• Government not giving proper assistance and guidance to those providing student accommodation or recognising their role as “key workers” in order to keep halls open and manage self isolation
  • Universities giving mixed messaging to students and not speaking with the providers on joint communication and actions
  • Unite’s actions has increased pressure in the sector for others to do the same but many providers cannot follow this without placing their business in, at best, serious financial difficulties.

There is also a real sense of insecurity about what is happening to the next academic year (2020-2021) and what implications that might have for rental revenue and that insecurity is making many providers think more carefully about their cash position this academic year. The more security there is about next year, the more flexibility that is likely to be shown in 2019-2020.

Out of 115 recipients as of 30th March 2020 only 7 suppliers had agreed rent refunds. Many are dealing with hardship on a case by case basis and several are establishing a hardship fund (as the University of York has also done). Many are looking at deferred rent payments and payment plans.

The large property managers can only reflect their clients’ position and some have refunded rents and others have not. Most are awaiting decisions from their funders.

Many providers report a significant number of students cancelling payments and expect a high default rate as the next rental payment becomes due.

Unipol Approach

If Unipol was putting together advice it would be based on a “sharing of pain” assumption. This was not a foreseeable set of circumstances: no one will be insured for this or would have had it on their risk register. Suppliers are understand nervous about what will happen to the next academic year because if that failed then insolvency, without help, would loom for many. Also, important to remember that for many landlords in off-street housing, this is their only asset and pension so important not to batch them together with unscrupulous money-grabbing landlords.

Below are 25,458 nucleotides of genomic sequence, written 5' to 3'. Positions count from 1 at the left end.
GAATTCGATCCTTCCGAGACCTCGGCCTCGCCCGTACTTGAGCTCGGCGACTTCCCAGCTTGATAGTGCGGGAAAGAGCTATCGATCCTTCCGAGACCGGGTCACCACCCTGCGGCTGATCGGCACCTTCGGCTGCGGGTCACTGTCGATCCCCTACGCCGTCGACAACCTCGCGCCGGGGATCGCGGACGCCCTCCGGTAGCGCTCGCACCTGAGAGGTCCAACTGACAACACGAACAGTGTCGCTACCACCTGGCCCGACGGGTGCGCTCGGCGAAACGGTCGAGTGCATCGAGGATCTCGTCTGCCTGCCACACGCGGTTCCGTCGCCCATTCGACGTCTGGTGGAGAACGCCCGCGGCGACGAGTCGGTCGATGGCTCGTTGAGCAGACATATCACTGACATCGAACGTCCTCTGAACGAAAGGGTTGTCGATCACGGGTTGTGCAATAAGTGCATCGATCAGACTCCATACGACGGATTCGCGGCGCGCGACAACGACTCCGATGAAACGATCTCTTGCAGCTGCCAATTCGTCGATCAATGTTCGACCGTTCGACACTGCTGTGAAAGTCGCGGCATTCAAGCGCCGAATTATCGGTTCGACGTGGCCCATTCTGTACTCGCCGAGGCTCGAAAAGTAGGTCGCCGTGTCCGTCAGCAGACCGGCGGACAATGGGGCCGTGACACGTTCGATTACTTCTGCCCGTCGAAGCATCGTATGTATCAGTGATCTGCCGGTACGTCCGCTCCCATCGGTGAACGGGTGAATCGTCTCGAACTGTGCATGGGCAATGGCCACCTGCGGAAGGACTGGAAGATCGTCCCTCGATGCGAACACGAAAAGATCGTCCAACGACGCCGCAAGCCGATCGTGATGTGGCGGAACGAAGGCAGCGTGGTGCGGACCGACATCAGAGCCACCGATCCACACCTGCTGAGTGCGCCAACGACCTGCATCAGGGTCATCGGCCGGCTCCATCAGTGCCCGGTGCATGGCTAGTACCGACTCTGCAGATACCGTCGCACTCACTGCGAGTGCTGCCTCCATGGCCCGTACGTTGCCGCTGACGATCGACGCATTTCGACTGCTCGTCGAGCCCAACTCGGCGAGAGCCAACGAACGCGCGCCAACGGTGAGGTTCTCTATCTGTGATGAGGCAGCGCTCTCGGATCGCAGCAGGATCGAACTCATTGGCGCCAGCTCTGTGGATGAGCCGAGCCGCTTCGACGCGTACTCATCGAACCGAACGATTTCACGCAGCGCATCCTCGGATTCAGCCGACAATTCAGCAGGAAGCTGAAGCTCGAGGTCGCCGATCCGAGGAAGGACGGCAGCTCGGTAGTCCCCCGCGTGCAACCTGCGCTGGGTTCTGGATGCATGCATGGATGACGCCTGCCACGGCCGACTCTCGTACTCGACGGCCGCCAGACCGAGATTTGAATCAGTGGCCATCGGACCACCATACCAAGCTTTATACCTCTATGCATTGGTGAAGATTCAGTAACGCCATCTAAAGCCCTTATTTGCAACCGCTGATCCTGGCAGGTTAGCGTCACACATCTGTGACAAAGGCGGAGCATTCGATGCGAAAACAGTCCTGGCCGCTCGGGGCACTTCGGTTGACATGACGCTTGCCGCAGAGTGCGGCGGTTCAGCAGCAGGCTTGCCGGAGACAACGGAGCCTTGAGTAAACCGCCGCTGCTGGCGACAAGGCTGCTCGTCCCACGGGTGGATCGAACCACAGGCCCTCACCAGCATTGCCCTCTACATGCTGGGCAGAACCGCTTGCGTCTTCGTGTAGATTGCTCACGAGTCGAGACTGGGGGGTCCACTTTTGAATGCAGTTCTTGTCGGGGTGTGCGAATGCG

The universities mainly have deep (or deeper) pockets and the larger PBSA suppliers will take the hit. The smaller suppliers, Unipol included, will need to have a more measured position. The key is to explain what is being proposed to students in a transparent and open manner and to convince both landlords and students:

  1. this is no one’s fault
  2. everyone is in some difficulties
  3. people need to make compromises based on a fair approach.

Providers will have to come up with a package of measures that are seen to approach the situation fairly. Everyone: institutions, students, parents and landlords will have to share the pain - getting that sharing formula right will be the challenge for the sector.

Unipol’s own advice to its tenants is on open access and is regularly updated and can be seen here

Unipol’s Board will take our decisions on Friday 3rd April 2020 and those decisions will be on that website address later that day.

Big Issues for Private Student Accommodation Providers

The National Code is working closely with The British Property Federation on these matters and the issues can be summarised as:

  1. student rent waivers have serious financial implications for the sector and for many providers the financial constraints do not make full waivers viable. DfE are currently feeding-in to HMT on this and other impacts for their consideration of how the sector might be supported.

  2. there are concerns that those that do offer waivers will be hit with a heavy council tax bill on their empty rooms. If the government wished to support those offering waivers an instruction to councils not to charge providers council tax would be helpful. This assurance has already been granted by the Scottish Government. DfE agreed that as local authorities do not currently levy council tax revenue from rooms in occupation by students this reassurance has no cost and is worth consideration.

  3. Key workers status should be clearer. Universities could be encouraged by Government to include the staff critical for private providers looking after their students too.

New Buildings

Many new buildings are being affected by the delays inherent in the current lockdown which is affecting the organisation of work on site, the number of workers being employed and problems in supply chains.

Much work on developing new buildings has stopped and so there will be a pipeline delay in about 2-3 years.

These delays, once the current problems are over, will result in accommodation shortages being experienced in certain key locations. In others, the market will cool providing a useful time for reflection on over-development.

The National Code proposals for late buildings that are still subject to consultation would not have come into effect for the 2020-2021 academic year but are planned to effect summer 2021. In the event that the 2020-2021 academic year is disrupted they will be postponed for a further year.